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A Yankee Skipper Who Preyed On British Shipping Relates His Wartime Experiences
American sea captain George Coggeshall tells of his experiences evading the British navy during the War of 1812 and spending over half a century at sea.
October 1957 | Volume 8, Issue 6
Postscript: Coggeshall arrived safely in Cadiz after an uneventful trip. Two months later he sailed to Lisbon and there embarked for America on a Portuguese brig. “On the 19th of May ,” he wrote, “we got a Sandy Hook pilot on board and the same day arrived in New York, and I was rejoiced to land once more in the United States after an absence of sixteen months and twenty-one days.” During that time he could boast of the capture of nine British prize ships. To be sure, the Leo had been lost, but the ship itself was to blame. The warrior merchant Coggeshall had also made a small but respectable profit, for he had not forgotten what Calvin Coolidge would remind the nation of over a hundred years later—that the business of America is business.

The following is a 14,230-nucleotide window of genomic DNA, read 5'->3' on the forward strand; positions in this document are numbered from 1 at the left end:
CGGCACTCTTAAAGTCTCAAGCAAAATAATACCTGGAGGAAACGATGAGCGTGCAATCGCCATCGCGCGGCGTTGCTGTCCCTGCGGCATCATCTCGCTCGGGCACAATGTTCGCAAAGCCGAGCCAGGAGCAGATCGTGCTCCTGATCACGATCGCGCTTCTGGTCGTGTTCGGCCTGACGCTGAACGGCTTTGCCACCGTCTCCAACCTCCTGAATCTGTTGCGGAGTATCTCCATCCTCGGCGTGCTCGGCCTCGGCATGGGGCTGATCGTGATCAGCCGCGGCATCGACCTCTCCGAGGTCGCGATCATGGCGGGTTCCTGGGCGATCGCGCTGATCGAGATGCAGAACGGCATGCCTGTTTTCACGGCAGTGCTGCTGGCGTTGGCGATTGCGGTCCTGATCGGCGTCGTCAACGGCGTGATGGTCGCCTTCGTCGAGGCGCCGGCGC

After a long, arduous, and reasonably successful career at sea, Coggeshall retired in 1841. Always an avid reader and an indefatigable journal-keeper, he turned to writing in his declining years. Among his published works are Voyages to Various Parts of the World and History of American Privateers. Coggeshall died in Milford on August 6, 1861, at the age of 77.